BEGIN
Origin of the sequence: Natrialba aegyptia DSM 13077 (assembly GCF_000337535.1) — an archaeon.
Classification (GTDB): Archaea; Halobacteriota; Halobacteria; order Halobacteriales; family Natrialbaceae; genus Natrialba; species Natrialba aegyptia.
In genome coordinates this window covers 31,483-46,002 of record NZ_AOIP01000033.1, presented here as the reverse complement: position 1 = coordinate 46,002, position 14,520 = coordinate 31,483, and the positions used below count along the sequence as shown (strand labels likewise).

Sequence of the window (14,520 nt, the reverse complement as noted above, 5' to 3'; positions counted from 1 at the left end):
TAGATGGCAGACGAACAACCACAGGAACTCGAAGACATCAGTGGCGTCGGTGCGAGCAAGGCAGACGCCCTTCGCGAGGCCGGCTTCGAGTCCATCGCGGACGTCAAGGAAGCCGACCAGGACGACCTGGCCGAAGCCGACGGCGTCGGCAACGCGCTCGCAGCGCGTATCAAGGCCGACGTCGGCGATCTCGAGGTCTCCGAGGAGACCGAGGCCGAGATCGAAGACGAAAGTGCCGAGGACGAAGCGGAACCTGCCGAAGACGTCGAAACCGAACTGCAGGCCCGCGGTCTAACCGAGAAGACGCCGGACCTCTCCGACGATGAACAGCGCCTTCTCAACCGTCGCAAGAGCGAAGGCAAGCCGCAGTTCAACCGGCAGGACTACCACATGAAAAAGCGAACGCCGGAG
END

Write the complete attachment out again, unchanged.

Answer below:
Origin of the sequence: Natrialba aegyptia DSM 13077 (assembly GCF_000337535.1) — an archaeon.
Classification (GTDB): Archaea; Halobacteriota; Halobacteria; order Halobacteriales; family Natrialbaceae; genus Natrialba; species Natrialba aegyptia.
In genome coordinates this window covers 31,483-46,002 of record NZ_AOIP01000033.1, presented here as the reverse complement: position 1 = coordinate 46,002, position 14,520 = coordinate 31,483, and the positions used below count along the sequence as shown (strand labels likewise).

Sequence of the window (14,520 nt, the reverse complement as noted above, 5' to 3'; positions counted from 1 at the left end):
TAGATGGCAGACGAACAACCACAGGAACTCGAAGACATCAGTGGCGTCGGTGCGAGCAAGGCAGACGCCCTTCGCGAGGCCGGCTTCGAGTCCATCGCGGACGTCAAGGAAGCCGACCAGGACGACCTGGCCGAAGCCGACGGCGTCGGCAACGCGCTCGCAGCGCGTATCAAGGCCGACGTCGGCGATCTCGAGGTCTCCGAGGAGACCGAGGCCGAGATCGAAGACGAAAGTGCCGAGGACGAAGCGGAACCTGCCGAAGACGTCGAAACCGAACTGCAGGCCCGCGGTCTAACCGAGAAGACGCCGGACCTCTCCGACGATGAACAGCGCCTTCTCAACCGTCGCAAGAGCGAAGGCAAGCCGCAGTTCAACCGGCAGGACTACCACATGAAAAAGCGAACGCCGGAG